Canada today is one of the most fiscally sound countries on earth, but that wasn’t always the case. Twenty short years ago, the country was drowning in debt and deficits, with a level of indebtedness similar to that of Greece at the time. How Canada managed to cure its fiscal frailty can help shed light on Greece’s more tortuous path to fiscal health.
As the accompanying chart shows, both Canada and Greece experienced a steady increase in government indebtedness from the early 1980s to the mid-1990s. By 1995, gross government debt in both countries had reached 100% of GDP.
Greece’s debt stayed more or less at that elevated level, until the onset of the recent financial crisis propelled it sharply higher. Canada introduced an ambitious fiscal restraint program in 1995, which put the country’s finances on a path that brought the debt/GDP ratio down to a low of 67% in 2007, before the financial crisis caused the downward trend to reverse.
Remarkably, Canada’s restraint program achieved its targets without adverse effects on output. Economic growth dipped marginally during the first year of restraint, but then accelerated and remained robust thereafter.
Greece too has made amazing progress in rebalancing its books over the past four years, but this progress has been very costly in terms of lost output and jobs. And Greece’s indebtedness has continued to climb owing to a rapidly shrinking economy.
Key factors explaining Canada’s success and Greece’s difficulties
What accounts for the difference in the experiences of the two countries? Greece started its fiscal adjustment from a much weaker position, and the fiscal restraint required was correspondingly greater. But other factors as well favoured Canada, the following being key:
A supportive external environment. In particular, the US (by far Canada’s major trading partner, accounting for over 70% of Canadian exports) experienced strong economic growth during the late 1990s, with GDP growth averaging over 4% annually. By comparison, the EU experienced a deep recession in 2008-09 and a sluggish recovery since.
An accommodative monetary policy. The Bank of Canada rate was reduced progressively from 8.5% in March 1995 to 3.25% in November 1996. The ECB also loosened monetary policy in the wake of the financial crisis in 2008, but reversed course and started raising interest rates by the end of 2010--while the Greek economy was still sinking deeper into recession. (ECB policy has become more stimulative since the accession of Mario Draghi to the Presidency in November 2011.)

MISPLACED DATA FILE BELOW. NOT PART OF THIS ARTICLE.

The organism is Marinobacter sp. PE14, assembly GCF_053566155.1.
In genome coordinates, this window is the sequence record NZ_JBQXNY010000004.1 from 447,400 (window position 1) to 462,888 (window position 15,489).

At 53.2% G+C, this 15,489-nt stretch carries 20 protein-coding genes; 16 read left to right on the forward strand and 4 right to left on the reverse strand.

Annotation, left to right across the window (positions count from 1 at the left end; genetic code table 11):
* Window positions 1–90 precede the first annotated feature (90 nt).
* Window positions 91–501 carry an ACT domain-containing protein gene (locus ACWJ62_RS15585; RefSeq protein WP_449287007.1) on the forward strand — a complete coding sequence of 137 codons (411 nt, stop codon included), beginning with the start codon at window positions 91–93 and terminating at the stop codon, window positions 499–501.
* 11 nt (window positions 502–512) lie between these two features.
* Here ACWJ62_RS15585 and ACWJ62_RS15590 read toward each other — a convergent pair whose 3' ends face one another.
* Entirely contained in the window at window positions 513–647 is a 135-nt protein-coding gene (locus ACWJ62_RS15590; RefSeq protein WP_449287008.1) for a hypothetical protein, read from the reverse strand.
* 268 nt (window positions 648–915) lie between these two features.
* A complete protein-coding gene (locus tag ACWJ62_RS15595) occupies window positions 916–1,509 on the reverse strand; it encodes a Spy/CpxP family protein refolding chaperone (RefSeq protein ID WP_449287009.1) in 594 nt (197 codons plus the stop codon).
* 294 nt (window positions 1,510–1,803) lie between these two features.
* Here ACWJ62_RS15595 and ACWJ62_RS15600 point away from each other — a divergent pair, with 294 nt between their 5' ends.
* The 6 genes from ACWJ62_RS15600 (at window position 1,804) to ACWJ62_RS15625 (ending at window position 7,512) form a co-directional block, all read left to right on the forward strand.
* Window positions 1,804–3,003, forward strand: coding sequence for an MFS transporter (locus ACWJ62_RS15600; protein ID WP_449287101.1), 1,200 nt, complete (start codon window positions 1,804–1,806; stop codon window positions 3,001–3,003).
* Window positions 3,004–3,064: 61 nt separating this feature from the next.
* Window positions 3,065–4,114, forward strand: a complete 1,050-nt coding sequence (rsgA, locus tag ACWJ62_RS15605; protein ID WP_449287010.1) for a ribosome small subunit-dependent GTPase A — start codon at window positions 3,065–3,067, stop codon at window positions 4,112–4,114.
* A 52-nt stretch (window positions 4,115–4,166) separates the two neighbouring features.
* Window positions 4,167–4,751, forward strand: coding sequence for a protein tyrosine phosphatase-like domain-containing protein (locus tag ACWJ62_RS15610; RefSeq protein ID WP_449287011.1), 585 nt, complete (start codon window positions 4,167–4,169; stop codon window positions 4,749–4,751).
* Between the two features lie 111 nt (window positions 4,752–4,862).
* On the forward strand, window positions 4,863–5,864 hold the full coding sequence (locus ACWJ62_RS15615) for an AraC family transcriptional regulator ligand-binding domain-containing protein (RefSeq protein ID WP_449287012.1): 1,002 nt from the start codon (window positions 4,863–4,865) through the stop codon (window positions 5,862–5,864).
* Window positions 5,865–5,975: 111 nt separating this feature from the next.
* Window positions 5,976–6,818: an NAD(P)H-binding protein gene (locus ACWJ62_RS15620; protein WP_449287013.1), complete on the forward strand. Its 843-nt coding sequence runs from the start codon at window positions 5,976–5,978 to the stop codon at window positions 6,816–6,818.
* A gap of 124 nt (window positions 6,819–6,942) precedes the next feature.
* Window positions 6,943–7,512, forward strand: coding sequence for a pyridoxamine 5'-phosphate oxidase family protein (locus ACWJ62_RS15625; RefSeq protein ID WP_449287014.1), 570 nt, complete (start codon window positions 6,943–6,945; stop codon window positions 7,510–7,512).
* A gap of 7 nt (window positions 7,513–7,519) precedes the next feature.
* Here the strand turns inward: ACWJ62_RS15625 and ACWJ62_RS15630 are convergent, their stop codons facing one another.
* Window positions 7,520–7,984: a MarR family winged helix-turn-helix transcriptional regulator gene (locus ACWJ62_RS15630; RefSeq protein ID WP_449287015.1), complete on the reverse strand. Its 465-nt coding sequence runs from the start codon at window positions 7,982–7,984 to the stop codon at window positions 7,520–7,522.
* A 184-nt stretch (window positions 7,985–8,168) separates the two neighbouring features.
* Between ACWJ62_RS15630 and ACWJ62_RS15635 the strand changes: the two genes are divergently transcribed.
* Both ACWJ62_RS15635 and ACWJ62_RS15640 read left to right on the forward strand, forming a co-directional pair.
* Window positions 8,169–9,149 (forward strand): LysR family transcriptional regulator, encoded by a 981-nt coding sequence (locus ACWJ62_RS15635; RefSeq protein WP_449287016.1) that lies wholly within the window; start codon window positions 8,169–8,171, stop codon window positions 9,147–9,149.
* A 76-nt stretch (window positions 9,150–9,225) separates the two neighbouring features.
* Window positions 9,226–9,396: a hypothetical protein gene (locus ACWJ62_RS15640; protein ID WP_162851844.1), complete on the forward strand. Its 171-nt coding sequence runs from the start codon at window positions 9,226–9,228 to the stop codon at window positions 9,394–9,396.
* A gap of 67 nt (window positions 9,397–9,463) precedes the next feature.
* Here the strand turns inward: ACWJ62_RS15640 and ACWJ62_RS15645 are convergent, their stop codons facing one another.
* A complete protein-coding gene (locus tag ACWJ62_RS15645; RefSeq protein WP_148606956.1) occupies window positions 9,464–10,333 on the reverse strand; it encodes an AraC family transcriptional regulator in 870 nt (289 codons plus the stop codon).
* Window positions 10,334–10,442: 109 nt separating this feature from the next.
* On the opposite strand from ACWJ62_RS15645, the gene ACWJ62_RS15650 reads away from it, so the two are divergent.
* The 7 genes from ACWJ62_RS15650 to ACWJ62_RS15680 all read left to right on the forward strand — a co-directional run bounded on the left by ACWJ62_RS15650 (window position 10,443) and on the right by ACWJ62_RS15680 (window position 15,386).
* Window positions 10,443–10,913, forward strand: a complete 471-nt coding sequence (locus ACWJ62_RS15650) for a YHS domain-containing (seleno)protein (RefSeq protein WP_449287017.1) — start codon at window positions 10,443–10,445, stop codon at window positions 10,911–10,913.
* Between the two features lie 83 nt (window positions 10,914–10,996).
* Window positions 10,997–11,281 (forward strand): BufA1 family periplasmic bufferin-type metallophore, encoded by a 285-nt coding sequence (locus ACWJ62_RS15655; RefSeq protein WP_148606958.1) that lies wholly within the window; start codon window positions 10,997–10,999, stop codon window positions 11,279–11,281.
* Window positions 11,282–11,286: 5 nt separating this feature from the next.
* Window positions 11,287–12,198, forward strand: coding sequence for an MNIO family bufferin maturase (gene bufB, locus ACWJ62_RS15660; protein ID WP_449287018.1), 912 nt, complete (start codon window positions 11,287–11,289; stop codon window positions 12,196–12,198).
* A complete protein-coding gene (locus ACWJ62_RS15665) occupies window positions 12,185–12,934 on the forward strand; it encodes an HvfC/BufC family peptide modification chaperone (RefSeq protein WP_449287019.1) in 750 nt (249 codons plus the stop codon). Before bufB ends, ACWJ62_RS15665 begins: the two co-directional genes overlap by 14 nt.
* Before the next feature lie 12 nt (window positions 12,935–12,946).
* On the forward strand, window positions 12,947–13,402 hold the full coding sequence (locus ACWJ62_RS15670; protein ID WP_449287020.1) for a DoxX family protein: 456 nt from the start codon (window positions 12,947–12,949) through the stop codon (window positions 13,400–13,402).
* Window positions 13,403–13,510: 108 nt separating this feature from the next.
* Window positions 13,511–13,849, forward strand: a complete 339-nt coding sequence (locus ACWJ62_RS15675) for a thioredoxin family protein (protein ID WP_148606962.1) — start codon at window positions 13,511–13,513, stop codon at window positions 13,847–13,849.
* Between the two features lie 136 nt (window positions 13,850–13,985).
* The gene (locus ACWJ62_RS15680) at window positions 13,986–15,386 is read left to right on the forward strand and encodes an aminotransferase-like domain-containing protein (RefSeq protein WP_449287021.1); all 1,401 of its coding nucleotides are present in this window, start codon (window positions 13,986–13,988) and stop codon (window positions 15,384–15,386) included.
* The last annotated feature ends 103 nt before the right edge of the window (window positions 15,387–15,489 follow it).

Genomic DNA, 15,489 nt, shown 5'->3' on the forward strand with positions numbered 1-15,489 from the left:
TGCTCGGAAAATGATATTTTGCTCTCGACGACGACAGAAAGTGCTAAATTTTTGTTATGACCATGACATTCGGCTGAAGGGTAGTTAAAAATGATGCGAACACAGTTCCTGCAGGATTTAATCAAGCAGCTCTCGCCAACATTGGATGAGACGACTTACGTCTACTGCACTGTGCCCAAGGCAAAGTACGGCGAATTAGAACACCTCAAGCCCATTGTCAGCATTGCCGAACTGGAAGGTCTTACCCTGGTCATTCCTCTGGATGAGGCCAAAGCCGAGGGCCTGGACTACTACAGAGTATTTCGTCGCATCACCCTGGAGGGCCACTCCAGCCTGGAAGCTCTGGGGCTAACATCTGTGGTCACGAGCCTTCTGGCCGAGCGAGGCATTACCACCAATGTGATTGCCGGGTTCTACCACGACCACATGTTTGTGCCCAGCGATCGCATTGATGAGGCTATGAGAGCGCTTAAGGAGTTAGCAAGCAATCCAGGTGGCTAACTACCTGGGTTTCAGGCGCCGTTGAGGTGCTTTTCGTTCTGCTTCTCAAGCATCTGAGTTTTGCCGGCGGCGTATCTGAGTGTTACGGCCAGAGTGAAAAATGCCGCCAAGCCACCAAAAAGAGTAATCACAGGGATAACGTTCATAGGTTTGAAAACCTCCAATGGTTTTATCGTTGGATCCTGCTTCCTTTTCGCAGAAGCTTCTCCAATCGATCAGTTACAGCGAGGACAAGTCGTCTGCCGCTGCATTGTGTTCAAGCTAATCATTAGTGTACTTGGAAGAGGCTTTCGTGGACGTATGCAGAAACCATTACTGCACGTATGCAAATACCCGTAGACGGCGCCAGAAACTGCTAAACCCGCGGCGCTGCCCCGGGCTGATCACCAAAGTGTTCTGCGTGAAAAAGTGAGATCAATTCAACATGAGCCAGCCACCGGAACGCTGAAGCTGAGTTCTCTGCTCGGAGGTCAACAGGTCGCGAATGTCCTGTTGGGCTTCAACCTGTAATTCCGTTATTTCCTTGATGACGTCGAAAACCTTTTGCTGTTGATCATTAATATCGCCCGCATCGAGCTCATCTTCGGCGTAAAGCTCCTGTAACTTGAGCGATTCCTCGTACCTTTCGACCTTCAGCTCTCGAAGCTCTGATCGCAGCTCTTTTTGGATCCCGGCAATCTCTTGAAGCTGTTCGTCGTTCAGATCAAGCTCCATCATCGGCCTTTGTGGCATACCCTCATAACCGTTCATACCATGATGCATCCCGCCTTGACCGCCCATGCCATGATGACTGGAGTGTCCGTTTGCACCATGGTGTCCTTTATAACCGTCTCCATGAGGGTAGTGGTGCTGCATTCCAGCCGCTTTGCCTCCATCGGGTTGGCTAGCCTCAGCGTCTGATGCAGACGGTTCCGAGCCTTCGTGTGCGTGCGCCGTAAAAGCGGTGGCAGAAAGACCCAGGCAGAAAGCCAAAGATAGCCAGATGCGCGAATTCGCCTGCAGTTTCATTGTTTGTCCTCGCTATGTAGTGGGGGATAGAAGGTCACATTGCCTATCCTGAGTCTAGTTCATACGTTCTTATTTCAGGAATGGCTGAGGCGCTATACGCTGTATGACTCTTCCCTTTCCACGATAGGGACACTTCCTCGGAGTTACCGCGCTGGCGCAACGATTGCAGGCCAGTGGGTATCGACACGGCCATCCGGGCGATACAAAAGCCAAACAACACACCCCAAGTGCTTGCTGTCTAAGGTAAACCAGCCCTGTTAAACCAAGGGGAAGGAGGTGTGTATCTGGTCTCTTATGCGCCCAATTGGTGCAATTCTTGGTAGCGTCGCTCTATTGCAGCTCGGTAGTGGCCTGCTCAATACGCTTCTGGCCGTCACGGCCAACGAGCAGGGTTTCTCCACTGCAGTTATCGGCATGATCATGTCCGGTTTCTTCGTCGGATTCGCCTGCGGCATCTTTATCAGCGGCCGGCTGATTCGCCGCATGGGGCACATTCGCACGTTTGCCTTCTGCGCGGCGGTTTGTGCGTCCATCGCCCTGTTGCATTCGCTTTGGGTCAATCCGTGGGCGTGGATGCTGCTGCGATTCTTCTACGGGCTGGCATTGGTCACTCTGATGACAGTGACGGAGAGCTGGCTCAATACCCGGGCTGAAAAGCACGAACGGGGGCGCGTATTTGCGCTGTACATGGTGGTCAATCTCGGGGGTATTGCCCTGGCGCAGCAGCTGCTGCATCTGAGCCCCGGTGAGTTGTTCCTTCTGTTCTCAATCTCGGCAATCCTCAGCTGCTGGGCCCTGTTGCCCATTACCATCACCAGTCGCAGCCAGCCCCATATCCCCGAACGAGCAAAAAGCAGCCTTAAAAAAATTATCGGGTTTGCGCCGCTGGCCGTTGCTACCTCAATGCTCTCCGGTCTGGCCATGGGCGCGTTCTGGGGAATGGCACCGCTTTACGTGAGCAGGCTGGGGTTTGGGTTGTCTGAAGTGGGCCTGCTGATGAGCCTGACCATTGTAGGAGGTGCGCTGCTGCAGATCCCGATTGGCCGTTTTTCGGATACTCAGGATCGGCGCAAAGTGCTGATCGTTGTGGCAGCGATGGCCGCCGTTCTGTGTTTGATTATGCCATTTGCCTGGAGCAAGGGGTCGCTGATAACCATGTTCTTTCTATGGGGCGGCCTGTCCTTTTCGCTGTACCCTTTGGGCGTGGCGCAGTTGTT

A depreciating currency. The Canadian dollar fell from 73 cents US in 1995 to 67 cents in 1998, helping improve the competitiveness of the Canadian economy and strengthening Canada’s trade balance. Being part of the Eurozone, Greece of course lacks the option of devaluing its currency to improve competitiveness.
Strong consensus on the need for fiscal consolidation, and hence widespread public support for the measures taken. Measures taken at the federal government level included a 10% reduction in program spending, elimination of more than 50,000 jobs, privatization of public assets and contracting out of services. Public service unions opposed these measures, but there were no strikes, work stoppages or other coercive attempts to thwart implementation. The government had gone to great lengths to explain to Canadians the need for retrenchment, and they accepted the message. It helped that the official opposition in Parliament was on board. Indeed, its main criticism was that the government was being too timid in its deficit-cutting efforts. Strong support facilitated implementation of the program. It also lent the program credibility, which helped stimulate consumer and investment spending, offsetting the reductions in government expenditures.
In Greece, as we all know things have been very different. Here, virulent--and often violent--opposition to austerity measures slowed the pace of reform, discouraged tourism and drove out investment. The resulting reduction in private sector spending compounded government cut-backs, driving the economy deeper into recession. A shrinking economy meant lower government revenues, requiring even further cut-backs to meet deficit targets.
Since Canada’s fiscal consolidation in the 1990s, the Canadian economy has outperformed the economies of all G-7 countries in growth and job creation. It weathered the recent financial crisis best and exited it first. The experience has taught Canadians to value fiscal prudence and be wary of slipping back into runaway deficits and debts. Political parties across the spectrum are one in their espousal of balanced budgets and low debts. Greece is not there yet. But Canada’s experience can encourage Greeks to look with optimism to their own future beyond retrenchment, and to stay the course.
* Basil Zafiriou is an economist, retired from the public service of Canada